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China short on promise to improve rights for '08 Games

4/30/2007

BEIJING -- China has failed to live up to promises to
improve human rights for the 2008 Olympics in Beijing despite
reforms to the death penalty system and more freedoms for foreign
reporters, Amnesty International said in a report Monday.

The report catalogs a wide range of persistent abuses, from
extensive use of detention without trial to the persecution of
civil rights activists and new methods to rein in the domestic
media and censor the Internet.

The London-based group welcomed the new rules for foreign
journalist and the referral of all death sentences to China's
Supreme Court since the start of the year.

"Disappointingly, they have been matched by moves to expand
detention without trial and house arrest of activists, and by a
tightening of controls over domestic media and the Internet,"
Catherine Baber, deputy Asia-Pacific director of Amnesty
International, said in a statement.

No Chinese official was immediately available to comment on the
report. China has denounced previous Amnesty reports, saying it was
fulfilling all the commitments made in its bid for the Games
.
The report called on the International Olympic Committee to push
Beijing more to improve its human rights record, especially on
issues relating to the Olympics.

"The IOC cannot want an Olympics that is tainted with human
rights abuses -- whether families forcibly evicted from their homes
to make way for sports arenas or growing numbers of peaceful
activists held under house arrest," Baber said.

The report said if private discussions were not working, the
"IOC should consider making these concerns public, especially with
the Olympics little more than a year away."

Many of the ills cited by the group have been endemic for years
in China. But in bidding for the Games back in 2001, Chinese
leaders promised IOC members that the Olympics would lead to an
improved climate for human rights and media freedoms.

IOC members have said they expect Beijing to keep its word. The
organization, whose top officials just returned from two weeks of
meetings with the Chinese government in Beijing, said they needed
more time before commenting on the Amnesty report.

"It's clearly comprehensive and we want to take the time to
digest it before making any further reaction," said IOC
spokeswoman Giselle Davies.

Andrew J. Nathan, political science department chairman at
Columbia University, said it wasn't a surprise that China hadn't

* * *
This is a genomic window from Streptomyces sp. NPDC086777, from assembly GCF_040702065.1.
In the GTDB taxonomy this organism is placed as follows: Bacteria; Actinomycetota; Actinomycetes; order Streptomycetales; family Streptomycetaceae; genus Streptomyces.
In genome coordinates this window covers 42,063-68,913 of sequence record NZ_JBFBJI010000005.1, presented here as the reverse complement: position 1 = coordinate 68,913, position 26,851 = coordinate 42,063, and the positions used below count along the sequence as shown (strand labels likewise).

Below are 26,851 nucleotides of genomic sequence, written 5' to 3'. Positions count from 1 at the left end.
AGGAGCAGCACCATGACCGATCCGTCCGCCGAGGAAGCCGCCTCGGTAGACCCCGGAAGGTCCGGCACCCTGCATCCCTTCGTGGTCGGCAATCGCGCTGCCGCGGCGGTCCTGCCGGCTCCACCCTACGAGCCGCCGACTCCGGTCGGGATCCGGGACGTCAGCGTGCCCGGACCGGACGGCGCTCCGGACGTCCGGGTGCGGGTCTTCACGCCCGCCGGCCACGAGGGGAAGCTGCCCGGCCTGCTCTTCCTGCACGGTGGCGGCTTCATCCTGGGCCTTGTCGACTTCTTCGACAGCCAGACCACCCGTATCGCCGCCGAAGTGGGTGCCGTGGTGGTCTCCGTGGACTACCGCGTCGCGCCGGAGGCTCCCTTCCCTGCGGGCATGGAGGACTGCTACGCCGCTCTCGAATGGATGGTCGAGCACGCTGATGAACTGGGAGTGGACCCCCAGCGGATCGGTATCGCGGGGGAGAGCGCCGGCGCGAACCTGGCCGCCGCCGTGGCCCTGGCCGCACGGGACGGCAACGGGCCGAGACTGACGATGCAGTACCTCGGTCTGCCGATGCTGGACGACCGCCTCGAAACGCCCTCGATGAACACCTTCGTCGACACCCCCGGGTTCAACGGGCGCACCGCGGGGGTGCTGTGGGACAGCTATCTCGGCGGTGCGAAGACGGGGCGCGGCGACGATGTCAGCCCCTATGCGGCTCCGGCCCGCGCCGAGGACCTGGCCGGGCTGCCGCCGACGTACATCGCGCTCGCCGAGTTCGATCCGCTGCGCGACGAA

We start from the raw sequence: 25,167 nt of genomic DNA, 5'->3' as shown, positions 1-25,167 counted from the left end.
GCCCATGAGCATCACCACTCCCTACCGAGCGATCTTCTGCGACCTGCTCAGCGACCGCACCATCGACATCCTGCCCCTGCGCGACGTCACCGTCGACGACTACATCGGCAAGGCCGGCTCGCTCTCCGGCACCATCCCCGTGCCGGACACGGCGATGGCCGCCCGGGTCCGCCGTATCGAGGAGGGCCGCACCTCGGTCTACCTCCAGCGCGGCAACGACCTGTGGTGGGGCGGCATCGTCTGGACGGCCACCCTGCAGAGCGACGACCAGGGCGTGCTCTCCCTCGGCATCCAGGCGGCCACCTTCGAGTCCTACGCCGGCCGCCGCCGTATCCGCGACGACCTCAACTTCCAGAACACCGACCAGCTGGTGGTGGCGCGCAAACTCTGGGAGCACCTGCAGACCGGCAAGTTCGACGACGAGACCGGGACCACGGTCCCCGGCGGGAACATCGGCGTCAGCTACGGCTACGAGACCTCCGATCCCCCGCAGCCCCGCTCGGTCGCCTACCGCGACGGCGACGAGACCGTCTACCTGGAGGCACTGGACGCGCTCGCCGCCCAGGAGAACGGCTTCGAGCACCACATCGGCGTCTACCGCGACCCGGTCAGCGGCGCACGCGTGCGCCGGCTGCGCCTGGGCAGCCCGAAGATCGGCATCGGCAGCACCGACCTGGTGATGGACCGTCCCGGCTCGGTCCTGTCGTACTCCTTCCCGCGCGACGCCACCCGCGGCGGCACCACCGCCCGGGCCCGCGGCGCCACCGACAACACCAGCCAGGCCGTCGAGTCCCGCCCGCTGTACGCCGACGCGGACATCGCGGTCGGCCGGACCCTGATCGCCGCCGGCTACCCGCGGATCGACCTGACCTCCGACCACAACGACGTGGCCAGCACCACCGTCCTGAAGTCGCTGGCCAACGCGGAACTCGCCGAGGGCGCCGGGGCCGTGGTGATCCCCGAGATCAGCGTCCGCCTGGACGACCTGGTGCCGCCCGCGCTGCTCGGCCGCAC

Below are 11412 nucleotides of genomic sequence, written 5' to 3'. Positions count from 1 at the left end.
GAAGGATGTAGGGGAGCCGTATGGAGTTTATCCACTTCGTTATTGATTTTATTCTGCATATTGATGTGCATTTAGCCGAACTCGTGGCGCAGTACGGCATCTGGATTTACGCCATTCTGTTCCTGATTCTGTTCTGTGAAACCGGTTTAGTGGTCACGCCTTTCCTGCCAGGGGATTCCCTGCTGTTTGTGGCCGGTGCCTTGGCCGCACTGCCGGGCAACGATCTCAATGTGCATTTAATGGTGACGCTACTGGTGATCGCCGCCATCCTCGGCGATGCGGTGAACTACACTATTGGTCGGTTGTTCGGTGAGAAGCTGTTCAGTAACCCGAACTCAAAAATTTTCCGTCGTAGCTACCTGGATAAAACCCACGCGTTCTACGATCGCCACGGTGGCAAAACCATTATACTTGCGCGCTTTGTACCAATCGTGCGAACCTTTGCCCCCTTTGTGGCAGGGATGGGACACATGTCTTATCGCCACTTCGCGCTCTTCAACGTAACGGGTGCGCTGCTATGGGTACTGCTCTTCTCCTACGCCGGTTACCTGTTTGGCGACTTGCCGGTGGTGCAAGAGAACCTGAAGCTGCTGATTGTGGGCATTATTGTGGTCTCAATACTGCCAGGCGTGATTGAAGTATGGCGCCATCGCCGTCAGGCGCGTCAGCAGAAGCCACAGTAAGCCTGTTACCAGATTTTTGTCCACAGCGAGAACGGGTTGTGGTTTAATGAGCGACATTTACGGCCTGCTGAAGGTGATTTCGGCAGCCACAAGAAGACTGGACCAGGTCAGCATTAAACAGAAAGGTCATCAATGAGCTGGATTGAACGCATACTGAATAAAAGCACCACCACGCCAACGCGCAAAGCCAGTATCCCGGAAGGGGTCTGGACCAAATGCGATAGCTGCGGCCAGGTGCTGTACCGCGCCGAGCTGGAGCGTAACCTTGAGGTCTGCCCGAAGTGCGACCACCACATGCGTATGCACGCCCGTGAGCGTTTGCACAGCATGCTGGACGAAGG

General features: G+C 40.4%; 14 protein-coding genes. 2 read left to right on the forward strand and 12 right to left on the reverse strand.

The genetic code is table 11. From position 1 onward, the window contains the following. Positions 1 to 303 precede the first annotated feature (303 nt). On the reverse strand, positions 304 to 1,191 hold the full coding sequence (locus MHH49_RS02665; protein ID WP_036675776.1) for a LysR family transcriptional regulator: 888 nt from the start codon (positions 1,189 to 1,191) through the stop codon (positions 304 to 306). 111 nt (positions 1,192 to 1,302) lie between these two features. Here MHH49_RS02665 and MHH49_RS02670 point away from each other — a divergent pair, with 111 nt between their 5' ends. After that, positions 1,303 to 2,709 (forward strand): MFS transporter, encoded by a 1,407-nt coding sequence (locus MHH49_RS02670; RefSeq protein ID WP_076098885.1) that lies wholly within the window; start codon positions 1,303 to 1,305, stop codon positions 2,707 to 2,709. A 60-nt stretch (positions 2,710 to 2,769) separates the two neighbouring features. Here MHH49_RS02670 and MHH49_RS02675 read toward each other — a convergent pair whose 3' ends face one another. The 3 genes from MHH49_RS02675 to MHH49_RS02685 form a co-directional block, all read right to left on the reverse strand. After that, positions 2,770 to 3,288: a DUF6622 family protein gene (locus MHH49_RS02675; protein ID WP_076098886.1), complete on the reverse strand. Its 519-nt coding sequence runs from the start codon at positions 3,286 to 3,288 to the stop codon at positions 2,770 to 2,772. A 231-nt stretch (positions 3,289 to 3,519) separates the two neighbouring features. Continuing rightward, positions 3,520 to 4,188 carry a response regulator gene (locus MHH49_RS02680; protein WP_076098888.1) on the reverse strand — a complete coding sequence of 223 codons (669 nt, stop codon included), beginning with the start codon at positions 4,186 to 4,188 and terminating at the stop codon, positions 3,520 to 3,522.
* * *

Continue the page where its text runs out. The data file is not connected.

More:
lived up to its commitments since winning the bid.

"Those who have been tracking China's implementation of
commitments to improve its human rights record know it hasn't been
improving," said Nathan.

He said the government had made a few "cosmetic changes,"
including loosening restrictions on foreign media, but generally
they've been "tightening rather than liberalizing" rights
restrictions.

Nathan, who chaired the advisory committee of New York-based
Human Rights Watch in Asia from 1995 to 2000 and continues to serve
as a member, said he believes China could still bend under pressure
if organizations and companies continue to speak up in the coming
year.

"We still have a year to go, so it is extremely important that
Amnesty International join other organizations looking at this to
say what they've found," he said.

China has tightened the rules over the application of the death
penalty following a series of high-profile cases involving wrongful
convictions and torture. Starting Jan. 1, lower courts were
prohibited from approving executions on their own.

Amnesty International put the recorded number of executions in
2006 at more than 1,000 people. But it said the true figure is
believed to be as high as 8,000.

In December, China announced the temporary abolishment of
decades-old rules requiring foreign reporters to obtain government
approval for all travel and interviews. Under the new rules, in
place until mid-October 2008, only the consent of the person to be
interviewed is needed.

But the change was announced at the same time a Beijing court
took five minutes to reject an appeal by Zhao Yan, a New York Times
researcher, of his three-year prison sentence. Zhao was convicted
of fraud, but press advocacy groups saw his case as a political
vendetta for Zhao's pre-Times career as a crusading, investigative
reporter and as a warning to Chinese journalists.

The different signals underscore China's conflicting treatment
of the media. The communist government hopes the Olympics will
burnish China's international image and knows positive foreign
reports will help. At the same time, it has clamped down on
domestic media and Internet essayists, fearing unfettered reporting
would weaken the Communist Party's authority.

"The failure to ensure equal rights and freedoms for both
foreign and domestic journalists smacks of double standards -- China
has yet to meet its promise to ensure 'complete media freedom' for
the Olympics," Baber said.

The report was critical of the continued use of the
"re-education through labor" system. In place in since 1957, it
allows police to jail a crime suspect for up to four years without
a trial. Critics say it is misused to detain political or religious
activists, and violates suspects' rights.

"Fears remain that these abusive systems are being used to
detain petty criminals, vagrants, drug addicts and others in order
to 'clean up' Beijing ahead of the Olympics," the report said.

Beijing's push to build modern sporting venues and
transportation facilities and remake run-down neighborhoods has
contributed to civil rights abuses, Amnesty International said. It
cited the case of Ye Guozhu, a Beijing resident serving four years
in jail for protesting alleged forced evictions tied to Olympic
preparation.